Login page designs should be easy to understand and require no thought from the user. Here are 9 to inspire your next design
Following our article on awesome sign up forms, we’re taking a closer look at inspiring login forms that have great UX and make signing in a cinch.
When it comes to a good login page design, you want to make it as easy for your users as possible to gain access to your product or service.
One hurdle too many and you’ll frustrate your users. To prevent frustration, here are 9 login page designs that we love. Use these as inspiration for when you prototype your own
Charles Schwab is a bank and brokerage firm.
Their login form page is simple — as are the majority of login forms — and is nothing out of the ordinary.
What’s nice about this form is the ‘4 quick tips to better protect your account’ copy. It shows the bank cares about you and your security. The advice is actionable meaning you can put it into practice as soon as you’ve read it.
We also really liked this login form’s Start Page drop down menu. You can do a lot with your bank and there’s a lot of information to digest when it comes to online banking and investing.
This feature allows the users to choose which page to start on. That means they’re less likely to get lost when navigating which has the potential to frustrate your users.
Headspace is a meditation service. Their login page is what you might expect from a company that wants you to find inner peace.
It’s minimal and the colors are muted. The type and composition of the elements is well constructed and spacious. The login form breathes.
The login page gives us three ways to log in. One of those, interestingly, is Spotify. Headspace puts their audio material on Spotify so it makes sense that users can log in with those credentials — this shows Headspace knows and cares about their audience and wants to make life even more convenient for them.
Mailchimp recently went through a rebrand as it begins to mature into a fully-fledged marketing platform.
Their login page is similar to their old one with a few minor changes.
One is the injection of personality. Their illustrations are weird, hand-drawn and fitting. What’s great about this login page is you can login as you would on any login page but there’s a chance to learn something new: how to build better relationships with your audience — something that many users of Mailchimp presumably want to do.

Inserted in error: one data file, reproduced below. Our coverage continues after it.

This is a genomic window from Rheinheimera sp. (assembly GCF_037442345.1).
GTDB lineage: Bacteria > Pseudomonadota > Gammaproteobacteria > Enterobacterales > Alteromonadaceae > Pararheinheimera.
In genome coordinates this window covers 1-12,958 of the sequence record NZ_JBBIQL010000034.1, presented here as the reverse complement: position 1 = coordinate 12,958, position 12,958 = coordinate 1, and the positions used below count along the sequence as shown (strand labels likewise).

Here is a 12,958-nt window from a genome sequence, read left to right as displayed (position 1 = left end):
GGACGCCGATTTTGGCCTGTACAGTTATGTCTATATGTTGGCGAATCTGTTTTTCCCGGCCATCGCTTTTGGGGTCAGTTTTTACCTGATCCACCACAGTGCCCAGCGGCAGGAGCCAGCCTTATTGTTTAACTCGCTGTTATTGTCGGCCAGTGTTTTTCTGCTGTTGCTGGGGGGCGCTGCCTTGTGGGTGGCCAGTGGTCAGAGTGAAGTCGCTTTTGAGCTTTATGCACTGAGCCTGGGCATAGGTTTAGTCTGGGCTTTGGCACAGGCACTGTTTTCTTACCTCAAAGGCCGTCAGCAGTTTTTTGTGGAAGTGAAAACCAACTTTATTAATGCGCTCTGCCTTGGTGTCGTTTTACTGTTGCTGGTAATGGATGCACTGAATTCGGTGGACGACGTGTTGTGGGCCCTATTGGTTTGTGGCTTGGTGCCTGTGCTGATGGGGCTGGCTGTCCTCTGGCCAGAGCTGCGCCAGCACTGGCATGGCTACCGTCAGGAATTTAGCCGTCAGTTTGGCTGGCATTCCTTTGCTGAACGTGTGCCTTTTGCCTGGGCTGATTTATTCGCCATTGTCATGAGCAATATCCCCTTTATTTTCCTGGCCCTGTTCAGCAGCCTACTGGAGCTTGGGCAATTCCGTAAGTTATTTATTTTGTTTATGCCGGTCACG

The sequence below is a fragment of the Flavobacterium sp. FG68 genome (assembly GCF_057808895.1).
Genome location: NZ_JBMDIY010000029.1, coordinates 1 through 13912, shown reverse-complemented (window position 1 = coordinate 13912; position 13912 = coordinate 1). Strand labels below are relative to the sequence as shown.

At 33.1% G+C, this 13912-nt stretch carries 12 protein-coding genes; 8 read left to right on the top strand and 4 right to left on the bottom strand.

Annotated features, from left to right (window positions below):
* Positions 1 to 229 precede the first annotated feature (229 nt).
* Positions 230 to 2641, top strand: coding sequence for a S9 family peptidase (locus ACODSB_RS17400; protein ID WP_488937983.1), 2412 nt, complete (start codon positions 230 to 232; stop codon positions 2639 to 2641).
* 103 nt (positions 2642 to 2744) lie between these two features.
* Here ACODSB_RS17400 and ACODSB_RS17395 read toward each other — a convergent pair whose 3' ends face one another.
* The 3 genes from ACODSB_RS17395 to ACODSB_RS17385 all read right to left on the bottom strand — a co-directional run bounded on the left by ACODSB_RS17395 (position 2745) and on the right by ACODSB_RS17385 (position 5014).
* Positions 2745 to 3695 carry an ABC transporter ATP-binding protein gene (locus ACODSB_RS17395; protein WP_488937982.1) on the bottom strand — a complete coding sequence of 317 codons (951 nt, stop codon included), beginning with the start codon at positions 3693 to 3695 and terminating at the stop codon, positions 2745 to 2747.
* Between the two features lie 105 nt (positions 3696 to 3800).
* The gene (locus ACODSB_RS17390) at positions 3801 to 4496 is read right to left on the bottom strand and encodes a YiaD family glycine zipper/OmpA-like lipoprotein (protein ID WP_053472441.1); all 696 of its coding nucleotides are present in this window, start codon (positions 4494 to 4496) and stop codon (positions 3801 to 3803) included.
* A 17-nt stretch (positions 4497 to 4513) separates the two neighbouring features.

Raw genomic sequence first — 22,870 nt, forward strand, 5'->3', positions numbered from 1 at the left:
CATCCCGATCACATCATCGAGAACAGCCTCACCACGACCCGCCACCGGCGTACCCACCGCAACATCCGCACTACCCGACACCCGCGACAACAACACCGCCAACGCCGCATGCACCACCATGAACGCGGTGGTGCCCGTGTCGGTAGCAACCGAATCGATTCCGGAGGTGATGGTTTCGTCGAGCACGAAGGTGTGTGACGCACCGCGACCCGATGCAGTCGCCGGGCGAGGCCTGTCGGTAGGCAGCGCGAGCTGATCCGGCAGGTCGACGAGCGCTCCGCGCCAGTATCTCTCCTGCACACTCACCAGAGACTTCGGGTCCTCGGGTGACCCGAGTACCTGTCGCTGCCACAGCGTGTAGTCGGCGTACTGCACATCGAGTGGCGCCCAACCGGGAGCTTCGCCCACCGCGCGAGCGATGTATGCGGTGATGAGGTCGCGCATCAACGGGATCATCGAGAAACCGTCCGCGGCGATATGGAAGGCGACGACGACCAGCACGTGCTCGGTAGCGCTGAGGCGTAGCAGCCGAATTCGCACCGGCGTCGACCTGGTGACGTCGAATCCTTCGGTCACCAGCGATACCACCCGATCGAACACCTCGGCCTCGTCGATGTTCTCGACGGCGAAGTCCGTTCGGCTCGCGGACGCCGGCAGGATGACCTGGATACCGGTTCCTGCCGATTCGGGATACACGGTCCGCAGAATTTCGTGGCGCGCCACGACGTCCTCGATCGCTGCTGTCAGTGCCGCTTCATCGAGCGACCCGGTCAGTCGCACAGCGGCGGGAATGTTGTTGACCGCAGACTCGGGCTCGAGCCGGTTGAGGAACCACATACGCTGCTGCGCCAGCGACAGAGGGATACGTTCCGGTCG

Even though the copy is minimal on this login page it’s still clear and consistent as you can see in the forgot password/username section.
Squarespace takes their login form to the limit of minimalism. It’s stripped-back with no distractions, kinda what you want in a login form.
With login forms, you don’t need to convince people in the same way as you do with a sign up form so creating an environment where people can sign in without any frustrations is essential.
Squarespace opts to use social media icons for their login instead of the usual call to action buttons that you see in other forms. They work well with the design and add to that minimal approach.
Social login is great because it lets people sign in to a service with one click. There’s no need to fill out any forms or type your password. Skillshare give their social login pride of place at the top of the login form.
But if you don’t want to do that then right below you can type in your email and password. This login form gets the job done.
National Geographic has a standard login form — no surprises here. There are few elements worth commenting on because it’s a good example of a login form.
Title case is common among American and Canadian businesses and National Geographic have gone with tradition.
As you can see from the other examples, there is a mix of title case and sentence case in the titles.
What we like about this page is the copy “I haven’t logged in before, but i’m a subscribing member.” Good copy uses language that’s familiar to its readers and we can imagine this line coming straight out of someone’s mouth.
Uber uses some cool, on-brand illustrations on their sign in page.
Users won’t be on a sign up page for long (if you’ve designed it well) but using illustrations add visual interest and give a little life to an otherwise bland screen.
Here users can sign in with either their email or mobile phone number. Easy!
If you thought Squarespace was minimal, PayPal takes the prize. You wouldn’t know which site you were on if it wasn’t for the small PayPal logo at the top of the login.
What’s interesting and unusual about this login page is that it’s in two parts. You enter your email then hit next to go to a screen to change your password.
We don’t know the science behind why PayPal’s broken down their sign in process like this, especially since it takes longer than normal.
We saw this sign in page on Dribble by Selecto and thought it looked awesome.
The animation combines both the sign up and the sign in pages which is a nice touch. As you’d expect, there are social login icons, a forgotten password link and indicative placeholder text — all helping the user do what they want to do.
9 inspiring website login form pages — the takeaway
Login forms are an exercise in making your users’ lives easy. Social logins, placeholder text, and clear labels are some of the ways you can create a user-friendly login form. Use the 9 above as inspiration. Now, start prototyping!
This article originally appeared on UX Planet
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